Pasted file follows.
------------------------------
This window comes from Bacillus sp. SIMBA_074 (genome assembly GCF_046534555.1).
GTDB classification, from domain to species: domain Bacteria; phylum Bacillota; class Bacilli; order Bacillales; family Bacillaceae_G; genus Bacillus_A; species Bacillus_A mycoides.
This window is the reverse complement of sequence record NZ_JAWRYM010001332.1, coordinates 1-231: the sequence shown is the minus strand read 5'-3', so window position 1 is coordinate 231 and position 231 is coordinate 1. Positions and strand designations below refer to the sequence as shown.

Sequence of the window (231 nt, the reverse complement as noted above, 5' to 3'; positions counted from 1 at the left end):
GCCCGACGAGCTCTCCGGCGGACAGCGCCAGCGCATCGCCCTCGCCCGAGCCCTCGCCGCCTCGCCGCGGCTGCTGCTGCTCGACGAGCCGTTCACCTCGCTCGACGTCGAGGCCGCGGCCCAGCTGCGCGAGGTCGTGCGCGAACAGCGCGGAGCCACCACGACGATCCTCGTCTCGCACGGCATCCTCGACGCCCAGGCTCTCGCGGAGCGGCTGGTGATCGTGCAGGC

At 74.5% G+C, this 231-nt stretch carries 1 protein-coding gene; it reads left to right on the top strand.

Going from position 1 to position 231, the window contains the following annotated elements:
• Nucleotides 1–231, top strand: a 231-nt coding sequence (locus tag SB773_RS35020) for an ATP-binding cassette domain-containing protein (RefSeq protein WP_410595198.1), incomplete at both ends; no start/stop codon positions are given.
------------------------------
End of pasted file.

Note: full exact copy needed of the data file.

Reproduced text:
This window comes from Bacillus sp. SIMBA_074 (genome assembly GCF_046534555.1).
GTDB classification, from domain to species: domain Bacteria; phylum Bacillota; class Bacilli; order Bacillales; family Bacillaceae_G; genus Bacillus_A; species Bacillus_A mycoides.
This window is the reverse complement of sequence record NZ_JAWRYM010001332.1, coordinates 1-231: the sequence shown is the minus strand read 5'-3', so window position 1 is coordinate 231 and position 231 is coordinate 1. Positions and strand designations below refer to the sequence as shown.

Sequence of the window (231 nt, the reverse complement as noted above, 5' to 3'; positions counted from 1 at the left end):
GCCCGACGAGCTCTCCGGCGGACAGCGCCAGCGCATCGCCCTCGCCCGAGCCCTCGCCGCCTCGCCGCGGCTGCTGCTGCTCGACGAGCCGTTCACCTCGCTCGACGTCGAGGCCGCGGCCCAGCTGCGCGAGGTCGTGCGCGAACAGCGCGGAGCCACCACGACGATCCTCGTCTCGCACGGCATCCTCGACGCCCAGGCTCTCGCGGAGCGGCTGGTGATCGTGCAGGC

At 74.5% G+C, this 231-nt stretch carries 1 protein-coding gene; it reads left to right on the top strand.

Going from position 1 to position 231, the window contains the following annotated elements:
• Nucleotides 1–231, top strand: a 231-nt coding sequence (locus tag SB773_RS35020) for an ATP-binding cassette domain-containing protein (RefSeq protein WP_410595198.1), incomplete at both ends; no start/stop codon positions are given.